Another Cougar wide receiver fumble turned into a quick Bruins score (this time with an added two-point conversion, and the game was 49–46 just 32 seconds into the fourth quarter. After facing a 32-point deficit, UCLA had scored 29 points in just seven minutes and 24 seconds to cut the Cougars’ lead to three.

Now it was game time.

Anthony Gordon fired back with his eighth touchdown of the game, a new school record. But UCLA had all the momentum — you could just feel it. They scored a touchdown of their own, Dorian Thompson-Robinson’s second rushing TD of the game. He was in total control of the game by this point.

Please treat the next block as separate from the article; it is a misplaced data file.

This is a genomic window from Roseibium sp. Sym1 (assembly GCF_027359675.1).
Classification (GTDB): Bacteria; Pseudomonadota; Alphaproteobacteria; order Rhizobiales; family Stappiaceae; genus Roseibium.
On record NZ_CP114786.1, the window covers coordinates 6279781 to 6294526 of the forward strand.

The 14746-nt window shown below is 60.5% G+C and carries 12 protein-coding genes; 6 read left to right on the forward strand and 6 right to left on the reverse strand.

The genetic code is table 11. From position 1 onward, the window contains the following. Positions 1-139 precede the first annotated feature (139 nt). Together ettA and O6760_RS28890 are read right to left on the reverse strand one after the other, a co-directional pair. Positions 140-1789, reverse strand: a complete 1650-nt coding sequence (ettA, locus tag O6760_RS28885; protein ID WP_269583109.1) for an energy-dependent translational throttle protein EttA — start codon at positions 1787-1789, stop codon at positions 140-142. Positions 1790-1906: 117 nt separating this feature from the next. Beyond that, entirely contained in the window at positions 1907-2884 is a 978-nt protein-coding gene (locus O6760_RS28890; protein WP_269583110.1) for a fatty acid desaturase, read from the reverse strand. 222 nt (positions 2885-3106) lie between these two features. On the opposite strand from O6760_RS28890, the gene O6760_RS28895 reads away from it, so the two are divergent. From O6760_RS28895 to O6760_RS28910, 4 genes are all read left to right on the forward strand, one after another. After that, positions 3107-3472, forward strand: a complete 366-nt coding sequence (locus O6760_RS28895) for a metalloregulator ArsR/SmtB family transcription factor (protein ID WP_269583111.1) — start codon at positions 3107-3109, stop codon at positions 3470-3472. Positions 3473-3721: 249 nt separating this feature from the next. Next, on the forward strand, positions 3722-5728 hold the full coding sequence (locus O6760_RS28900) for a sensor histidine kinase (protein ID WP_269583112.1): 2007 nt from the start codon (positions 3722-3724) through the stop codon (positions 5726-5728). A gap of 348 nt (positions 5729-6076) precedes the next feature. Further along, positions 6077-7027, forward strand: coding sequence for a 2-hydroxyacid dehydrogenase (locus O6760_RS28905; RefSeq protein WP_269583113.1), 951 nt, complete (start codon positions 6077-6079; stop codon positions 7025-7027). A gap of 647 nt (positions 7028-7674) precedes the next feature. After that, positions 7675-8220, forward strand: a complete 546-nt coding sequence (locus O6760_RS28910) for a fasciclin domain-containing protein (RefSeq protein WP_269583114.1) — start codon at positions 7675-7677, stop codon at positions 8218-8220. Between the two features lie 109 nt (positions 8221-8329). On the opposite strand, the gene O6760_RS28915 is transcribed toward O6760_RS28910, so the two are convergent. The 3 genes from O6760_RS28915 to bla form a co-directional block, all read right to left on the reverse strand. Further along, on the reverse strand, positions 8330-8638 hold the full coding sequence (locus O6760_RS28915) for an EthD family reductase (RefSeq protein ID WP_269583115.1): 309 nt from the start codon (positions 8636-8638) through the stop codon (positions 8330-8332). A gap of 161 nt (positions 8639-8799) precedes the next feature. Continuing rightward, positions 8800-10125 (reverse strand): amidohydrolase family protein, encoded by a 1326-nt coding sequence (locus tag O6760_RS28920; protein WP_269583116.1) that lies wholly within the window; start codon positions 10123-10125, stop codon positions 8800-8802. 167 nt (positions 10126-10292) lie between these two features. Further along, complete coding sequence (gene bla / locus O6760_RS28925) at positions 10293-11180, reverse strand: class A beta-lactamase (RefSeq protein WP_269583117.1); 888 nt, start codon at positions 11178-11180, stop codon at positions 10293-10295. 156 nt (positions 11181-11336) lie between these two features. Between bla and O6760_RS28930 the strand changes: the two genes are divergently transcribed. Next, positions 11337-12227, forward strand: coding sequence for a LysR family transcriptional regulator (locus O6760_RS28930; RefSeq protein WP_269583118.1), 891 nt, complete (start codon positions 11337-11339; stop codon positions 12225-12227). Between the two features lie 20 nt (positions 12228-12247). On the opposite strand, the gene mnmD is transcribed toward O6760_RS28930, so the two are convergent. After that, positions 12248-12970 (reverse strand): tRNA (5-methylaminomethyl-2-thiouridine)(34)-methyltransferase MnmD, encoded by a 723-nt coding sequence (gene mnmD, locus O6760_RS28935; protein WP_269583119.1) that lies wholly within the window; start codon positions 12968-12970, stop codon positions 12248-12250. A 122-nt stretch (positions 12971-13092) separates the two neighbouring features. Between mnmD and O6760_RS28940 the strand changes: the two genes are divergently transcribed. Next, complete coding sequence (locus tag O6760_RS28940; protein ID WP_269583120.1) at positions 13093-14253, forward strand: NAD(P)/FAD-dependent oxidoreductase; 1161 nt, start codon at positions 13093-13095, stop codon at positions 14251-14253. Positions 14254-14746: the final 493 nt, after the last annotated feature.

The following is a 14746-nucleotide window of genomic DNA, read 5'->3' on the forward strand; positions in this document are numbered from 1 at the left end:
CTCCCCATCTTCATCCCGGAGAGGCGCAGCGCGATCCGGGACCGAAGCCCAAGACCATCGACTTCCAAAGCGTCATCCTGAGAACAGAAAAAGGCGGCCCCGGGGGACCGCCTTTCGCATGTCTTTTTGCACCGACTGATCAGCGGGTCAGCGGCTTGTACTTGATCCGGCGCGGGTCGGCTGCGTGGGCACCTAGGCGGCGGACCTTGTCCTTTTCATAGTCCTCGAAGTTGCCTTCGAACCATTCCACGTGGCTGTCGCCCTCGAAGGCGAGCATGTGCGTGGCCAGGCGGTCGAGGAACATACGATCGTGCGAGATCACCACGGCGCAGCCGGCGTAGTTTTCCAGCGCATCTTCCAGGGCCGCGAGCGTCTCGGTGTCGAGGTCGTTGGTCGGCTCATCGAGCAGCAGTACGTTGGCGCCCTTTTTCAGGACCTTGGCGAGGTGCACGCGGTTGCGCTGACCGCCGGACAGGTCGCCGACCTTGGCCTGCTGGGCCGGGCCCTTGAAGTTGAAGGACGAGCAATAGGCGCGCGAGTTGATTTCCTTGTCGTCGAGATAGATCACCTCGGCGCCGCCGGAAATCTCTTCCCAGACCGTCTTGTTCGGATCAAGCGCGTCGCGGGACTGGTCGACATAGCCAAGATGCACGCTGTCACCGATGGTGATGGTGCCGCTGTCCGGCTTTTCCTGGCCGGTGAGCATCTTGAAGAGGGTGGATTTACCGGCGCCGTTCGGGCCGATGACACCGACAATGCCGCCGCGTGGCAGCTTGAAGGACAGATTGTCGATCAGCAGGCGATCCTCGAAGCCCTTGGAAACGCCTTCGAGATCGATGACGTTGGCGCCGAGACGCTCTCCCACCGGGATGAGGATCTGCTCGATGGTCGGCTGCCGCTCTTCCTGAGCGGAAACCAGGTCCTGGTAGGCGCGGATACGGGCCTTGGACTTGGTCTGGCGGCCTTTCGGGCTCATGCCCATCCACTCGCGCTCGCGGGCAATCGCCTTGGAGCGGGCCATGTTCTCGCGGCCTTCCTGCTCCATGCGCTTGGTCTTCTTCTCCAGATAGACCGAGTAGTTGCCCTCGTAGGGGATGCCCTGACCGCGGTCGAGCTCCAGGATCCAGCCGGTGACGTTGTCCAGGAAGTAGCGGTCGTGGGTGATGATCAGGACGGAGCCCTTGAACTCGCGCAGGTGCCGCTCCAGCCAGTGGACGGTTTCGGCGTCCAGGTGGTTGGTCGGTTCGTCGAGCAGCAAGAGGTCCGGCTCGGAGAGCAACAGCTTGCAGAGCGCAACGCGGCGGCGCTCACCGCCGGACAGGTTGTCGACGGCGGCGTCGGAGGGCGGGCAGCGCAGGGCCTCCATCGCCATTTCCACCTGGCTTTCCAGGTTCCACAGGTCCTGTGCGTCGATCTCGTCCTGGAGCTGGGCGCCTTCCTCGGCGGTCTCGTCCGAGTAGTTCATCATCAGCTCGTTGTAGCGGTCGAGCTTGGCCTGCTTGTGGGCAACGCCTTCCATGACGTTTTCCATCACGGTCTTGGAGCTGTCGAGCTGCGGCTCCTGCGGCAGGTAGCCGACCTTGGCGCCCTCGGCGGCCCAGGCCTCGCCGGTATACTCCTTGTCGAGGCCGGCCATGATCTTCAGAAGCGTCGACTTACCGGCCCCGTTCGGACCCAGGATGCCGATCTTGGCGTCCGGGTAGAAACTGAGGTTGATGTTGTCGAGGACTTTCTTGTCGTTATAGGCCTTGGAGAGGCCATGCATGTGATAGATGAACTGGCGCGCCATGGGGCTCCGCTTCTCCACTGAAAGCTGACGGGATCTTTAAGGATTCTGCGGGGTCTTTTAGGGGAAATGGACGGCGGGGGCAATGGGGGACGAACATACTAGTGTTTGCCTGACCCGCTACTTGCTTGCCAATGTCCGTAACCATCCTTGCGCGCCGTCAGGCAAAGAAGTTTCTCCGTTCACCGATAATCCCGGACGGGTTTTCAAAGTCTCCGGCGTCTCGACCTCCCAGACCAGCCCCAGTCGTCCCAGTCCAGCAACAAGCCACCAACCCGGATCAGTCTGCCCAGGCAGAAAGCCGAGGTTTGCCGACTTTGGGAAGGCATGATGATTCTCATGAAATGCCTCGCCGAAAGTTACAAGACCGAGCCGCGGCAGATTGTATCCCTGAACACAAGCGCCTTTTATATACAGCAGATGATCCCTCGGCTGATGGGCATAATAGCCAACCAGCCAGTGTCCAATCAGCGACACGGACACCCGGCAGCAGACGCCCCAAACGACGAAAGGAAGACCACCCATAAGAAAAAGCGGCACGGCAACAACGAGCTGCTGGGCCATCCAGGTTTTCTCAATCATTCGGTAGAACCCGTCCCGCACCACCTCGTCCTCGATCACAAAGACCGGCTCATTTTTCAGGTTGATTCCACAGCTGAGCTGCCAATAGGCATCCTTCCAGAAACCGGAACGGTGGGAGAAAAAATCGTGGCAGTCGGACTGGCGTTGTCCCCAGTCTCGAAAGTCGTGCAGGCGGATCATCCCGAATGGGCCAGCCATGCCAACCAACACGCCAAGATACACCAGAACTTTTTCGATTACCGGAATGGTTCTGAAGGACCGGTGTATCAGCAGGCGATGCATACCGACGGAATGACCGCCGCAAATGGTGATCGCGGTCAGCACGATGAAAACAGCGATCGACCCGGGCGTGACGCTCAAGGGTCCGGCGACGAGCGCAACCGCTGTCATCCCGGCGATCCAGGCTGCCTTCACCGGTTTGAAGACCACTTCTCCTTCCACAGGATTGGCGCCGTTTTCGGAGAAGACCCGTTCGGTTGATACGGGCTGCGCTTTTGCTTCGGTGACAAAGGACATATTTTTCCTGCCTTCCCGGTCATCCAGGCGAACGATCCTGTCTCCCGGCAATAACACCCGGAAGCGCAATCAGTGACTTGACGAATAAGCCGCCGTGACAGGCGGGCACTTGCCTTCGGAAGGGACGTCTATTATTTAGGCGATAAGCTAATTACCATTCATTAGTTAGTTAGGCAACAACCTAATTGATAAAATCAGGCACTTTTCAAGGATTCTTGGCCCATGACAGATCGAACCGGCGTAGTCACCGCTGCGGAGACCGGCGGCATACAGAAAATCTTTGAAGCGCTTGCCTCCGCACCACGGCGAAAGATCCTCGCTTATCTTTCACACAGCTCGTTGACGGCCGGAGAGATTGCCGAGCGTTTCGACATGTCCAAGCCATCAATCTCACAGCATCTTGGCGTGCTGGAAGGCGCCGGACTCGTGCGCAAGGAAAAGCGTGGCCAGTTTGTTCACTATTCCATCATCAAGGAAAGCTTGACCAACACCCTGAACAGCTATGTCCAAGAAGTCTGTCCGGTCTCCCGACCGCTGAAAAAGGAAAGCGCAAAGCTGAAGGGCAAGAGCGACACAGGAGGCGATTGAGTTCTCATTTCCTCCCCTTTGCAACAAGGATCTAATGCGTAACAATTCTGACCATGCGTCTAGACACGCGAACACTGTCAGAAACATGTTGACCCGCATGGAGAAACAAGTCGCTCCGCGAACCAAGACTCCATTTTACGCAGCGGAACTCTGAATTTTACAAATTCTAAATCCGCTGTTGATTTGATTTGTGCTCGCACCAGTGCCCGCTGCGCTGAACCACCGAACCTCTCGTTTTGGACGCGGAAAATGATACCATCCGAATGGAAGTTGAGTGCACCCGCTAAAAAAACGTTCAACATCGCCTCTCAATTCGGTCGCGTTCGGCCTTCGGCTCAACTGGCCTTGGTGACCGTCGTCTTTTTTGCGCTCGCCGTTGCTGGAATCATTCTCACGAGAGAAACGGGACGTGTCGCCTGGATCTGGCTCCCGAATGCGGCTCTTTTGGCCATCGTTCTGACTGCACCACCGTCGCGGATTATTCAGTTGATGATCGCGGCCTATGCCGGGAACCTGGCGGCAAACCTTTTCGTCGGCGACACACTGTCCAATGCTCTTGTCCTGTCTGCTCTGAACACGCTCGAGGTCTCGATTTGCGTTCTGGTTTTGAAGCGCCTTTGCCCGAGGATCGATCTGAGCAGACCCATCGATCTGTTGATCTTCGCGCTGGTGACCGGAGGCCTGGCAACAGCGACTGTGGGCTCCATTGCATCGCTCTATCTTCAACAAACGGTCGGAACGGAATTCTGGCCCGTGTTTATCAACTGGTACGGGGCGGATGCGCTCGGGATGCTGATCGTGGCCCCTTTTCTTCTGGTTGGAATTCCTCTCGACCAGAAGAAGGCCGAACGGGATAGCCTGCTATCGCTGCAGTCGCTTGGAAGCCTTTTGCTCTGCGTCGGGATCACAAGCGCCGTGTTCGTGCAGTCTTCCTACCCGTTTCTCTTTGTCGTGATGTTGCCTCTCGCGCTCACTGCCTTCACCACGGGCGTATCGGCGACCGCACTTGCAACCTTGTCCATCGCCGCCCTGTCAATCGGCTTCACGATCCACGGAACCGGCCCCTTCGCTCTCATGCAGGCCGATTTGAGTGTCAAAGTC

Washington State went three-and-out and the ensuing punt was returned for a 69-yard score, UCLA’s second return touchdown of the game. Unbelievably, with 7:31 left on the clock, the scoreboard read: UCLA 60, Washington State 56.

The Bruins had taken the lead, but this was far from over. Predictably, the Cougars wasted little time going back on top — a 65-yard connection from Gordon to running back Max Borghi put Gordon well over 500 yards passing with nine touchdowns. Nine!

It was amazing to see the resilience of UCLA, and particularly their quarterback. Thompson-Robinson had been taking hit after hit, even limping at times, but never once left the game. Once again, the Bruins found themselves marching in for a score.

However, they were stopped, and on fourth down, instead of attempting a 35-yard field goal to tie things up, Chip Kelly decided to keep the offense on the field. The pass was incomplete.